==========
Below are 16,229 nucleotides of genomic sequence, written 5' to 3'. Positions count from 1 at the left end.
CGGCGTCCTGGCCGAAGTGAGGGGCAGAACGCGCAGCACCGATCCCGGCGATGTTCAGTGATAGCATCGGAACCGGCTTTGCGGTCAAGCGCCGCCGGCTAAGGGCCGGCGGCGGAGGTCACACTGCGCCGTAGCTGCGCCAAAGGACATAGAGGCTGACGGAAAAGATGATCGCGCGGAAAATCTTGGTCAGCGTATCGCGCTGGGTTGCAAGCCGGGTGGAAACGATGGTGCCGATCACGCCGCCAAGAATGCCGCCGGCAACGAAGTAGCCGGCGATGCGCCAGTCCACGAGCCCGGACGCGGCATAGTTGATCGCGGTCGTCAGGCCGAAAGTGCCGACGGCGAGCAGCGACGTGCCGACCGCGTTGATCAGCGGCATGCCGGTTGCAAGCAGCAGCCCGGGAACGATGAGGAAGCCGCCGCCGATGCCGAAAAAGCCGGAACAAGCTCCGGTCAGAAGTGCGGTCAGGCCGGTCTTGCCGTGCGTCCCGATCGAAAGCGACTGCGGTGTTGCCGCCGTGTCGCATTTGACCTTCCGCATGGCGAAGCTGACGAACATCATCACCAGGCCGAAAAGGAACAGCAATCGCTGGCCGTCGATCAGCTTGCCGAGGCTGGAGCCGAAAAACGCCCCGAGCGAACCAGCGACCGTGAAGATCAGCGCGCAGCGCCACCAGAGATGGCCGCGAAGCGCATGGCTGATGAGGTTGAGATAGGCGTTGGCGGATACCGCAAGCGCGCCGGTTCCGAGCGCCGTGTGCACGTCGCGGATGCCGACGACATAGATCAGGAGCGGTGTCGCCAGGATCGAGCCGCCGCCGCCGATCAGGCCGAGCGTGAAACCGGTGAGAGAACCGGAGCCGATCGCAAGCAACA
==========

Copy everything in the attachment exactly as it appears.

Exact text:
Below are 16,229 nucleotides of genomic sequence, written 5' to 3'. Positions count from 1 at the left end.
CGGCGTCCTGGCCGAAGTGAGGGGCAGAACGCGCAGCACCGATCCCGGCGATGTTCAGTGATAGCATCGGAACCGGCTTTGCGGTCAAGCGCCGCCGGCTAAGGGCCGGCGGCGGAGGTCACACTGCGCCGTAGCTGCGCCAAAGGACATAGAGGCTGACGGAAAAGATGATCGCGCGGAAAATCTTGGTCAGCGTATCGCGCTGGGTTGCAAGCCGGGTGGAAACGATGGTGCCGATCACGCCGCCAAGAATGCCGCCGGCAACGAAGTAGCCGGCGATGCGCCAGTCCACGAGCCCGGACGCGGCATAGTTGATCGCGGTCGTCAGGCCGAAAGTGCCGACGGCGAGCAGCGACGTGCCGACCGCGTTGATCAGCGGCATGCCGGTTGCAAGCAGCAGCCCGGGAACGATGAGGAAGCCGCCGCCGATGCCGAAAAAGCCGGAACAAGCTCCGGTCAGAAGTGCGGTCAGGCCGGTCTTGCCGTGCGTCCCGATCGAAAGCGACTGCGGTGTTGCCGCCGTGTCGCATTTGACCTTCCGCATGGCGAAGCTGACGAACATCATCACCAGGCCGAAAAGGAACAGCAATCGCTGGCCGTCGATCAGCTTGCCGAGGCTGGAGCCGAAAAACGCCCCGAGCGAACCAGCGACCGTGAAGATCAGCGCGCAGCGCCACCAGAGATGGCCGCGAAGCGCATGGCTGATGAGGTTGAGATAGGCGTTGGCGGATACCGCAAGCGCGCCGGTTCCGAGCGCCGTGTGCACGTCGCGGATGCCGACGACATAGATCAGGAGCGGTGTCGCCAGGATCGAGCCGCCGCCGCCGATCAGGCCGAGCGTGAAACCGGTGAGAGAACCGGAGCCGATCGCAAGCAACA